When Something Goes Wrong – Business Continuity 101

By Pat McGrew / Published:

We use many different names: Disaster Recovery Plan, Failover Plan, Business Continuity Plan, and Business Continuation are a few of them. This is the plan we intend to invoke if a tornado hits the building or a flood washes us away. If you look at the last few years, you may have already recognized that the term disaster isn’t the right focus. There are bucket loads of things that can go wrong and disrupt your business. You need a strategy to identify the mission-critical elements of your business and a set of plans to invoke to ensure your survival.

To get started, think about what can go wrong.

There are weather events ranging from tornados and hurricanes to floods and blizzards. There are earthquakes that can be as light as a rumble or the type that damage buildings and take out utilities for months. They are messy, unpredictable, and you may not have much control over when you can re-open your business. You can suffer a malware attack that shuts your servers down and infects your business software. You can have a catastrophic machine failure that shuts you down until parts arrive.

Then there are the pandemics, supply chain issues, and staff challenges that can be just as difficult to manage. Machines need operators. Presses need substrate. Cutters need blades. If your supply goes to zero, you may need to close your doors.

If you think that your business insurance will cover it all and make you whole, it’s time to read your coverage and riders carefully. Most businesses discovered that losses from a government-declared pandemic shutdown were not covered by their insurance. Companies that have been through weather-related and malware events often discover the limitations of their policies that leave them with significant out-of-pocket expenses.

Thinking about what can go wrong uncovers a critical point

Disaster recovery is a small part of what it takes to get the business back into operation at the level of production required to continue to grow. Instead of disaster recovery – focusing on restoring the business and production systems – shoot for business continuity. The goal is the get the business back to running at full strength and positioned for growth.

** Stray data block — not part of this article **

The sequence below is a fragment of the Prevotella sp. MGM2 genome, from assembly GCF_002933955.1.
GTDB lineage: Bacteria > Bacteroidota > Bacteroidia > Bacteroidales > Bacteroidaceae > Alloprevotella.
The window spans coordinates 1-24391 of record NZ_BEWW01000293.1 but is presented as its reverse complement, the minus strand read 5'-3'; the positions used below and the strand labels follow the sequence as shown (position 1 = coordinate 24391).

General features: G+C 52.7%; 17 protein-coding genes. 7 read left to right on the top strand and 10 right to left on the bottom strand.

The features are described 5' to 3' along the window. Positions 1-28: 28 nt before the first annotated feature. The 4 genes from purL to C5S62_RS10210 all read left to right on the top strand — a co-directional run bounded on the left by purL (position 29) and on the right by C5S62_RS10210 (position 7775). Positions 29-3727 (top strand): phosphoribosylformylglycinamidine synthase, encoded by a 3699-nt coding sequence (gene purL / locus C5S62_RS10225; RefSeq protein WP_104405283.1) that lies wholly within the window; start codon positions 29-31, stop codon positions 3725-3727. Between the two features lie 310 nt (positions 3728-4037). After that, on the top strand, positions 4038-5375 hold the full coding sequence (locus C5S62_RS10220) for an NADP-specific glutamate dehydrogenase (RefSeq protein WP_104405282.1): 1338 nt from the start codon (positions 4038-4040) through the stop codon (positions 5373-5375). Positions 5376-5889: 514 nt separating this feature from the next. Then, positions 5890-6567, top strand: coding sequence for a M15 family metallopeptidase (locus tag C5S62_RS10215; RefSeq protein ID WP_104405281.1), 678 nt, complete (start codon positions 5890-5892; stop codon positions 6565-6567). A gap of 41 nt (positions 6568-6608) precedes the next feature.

To build a plan, you need to understand every element of the business. If you have done a recent business assessment, you have most of what you need. If you have a recent deep dive into your workflow and production floor, you are in even better shape. Your take-away should be that without these assessments, you are a couple of steps behind in building a plan.

Aligning contacts

You need a solid business impact analysis that identifies all the moving parts in the business, including staff and their roles, software, hardware, customer lists, products, and typical monthly work-in-progress. You need current customer information and the contact details for all suppliers. With this information, you will document your plans.

Start with an Emergency Response Plan,

Operations Plan, Restart Plan, and Recovery Plan.

Keep the Emergency Response Plan as simple as possible. This is your plan for notifying employees and gathering their status. Current phone numbers and an emergency contact number are critical. Where possible, ask for an additional emergency contact who is not local. These should be reviewed and updated at least yearly, but it is always a best practice to have employees keep their personnel record up-to-date with contact details. People move, change phone numbers, and create new personal email addresses; you may need that to activate your plan. All this information should be accessible from an online location.

In addition to knowing how to contact everyone, your plan should cover who will reach out to employees and who will determine the message to be delivered. This will differ based on the circumstances but identify the responsible parties and the chain of command in the plan, not at the time you need to use it.

Who will be talking to customers and suppliers? If you are responding to an emergency that impacts your local town or region, customers may be impacted, too. If you serve a national or global customer base, those are different conversations. Your supply chain may be paused if they are dealing with the same challenges. You will need a list so you can check status with everyone in your business circle.

Once you have that list, try to use it. Take a Saturday morning or Sunday afternoon or an evening through the week outside of work hours and see if the phone numbers work as expected. You can let everyone know that you are going to practice and ask them for their feedback. From this exercise, you should have a good idea of how accurate your lists are and where you need to fill in gaps. You should also understand how much time it will take. Consider building sets of bullet points for several types of emergencies so that there is some consistency to the messaging.

Come back next time for the Operations, Restart, and Recovery planning! If you’ve used your plan, let me know how it went! Comment on this article or send me a note at [email protected]!

About the Author

Pat McGrew


Pat is a well-known evangelist for inkjet productivity. At McGrew Group, she uses her decades technical and marketing experience to lead the industry toward optimized business processes and production workflows. She has helped companies to define their five-year plans, audited workflow processes, and developed sales team interventions and education programs. Pat is the Co-Author of 8 industry books, editor of A Guide to the Electronic Document Body of Knowledge, and a regular contributor to Inkjet Insight and WhatTheyThink.com.

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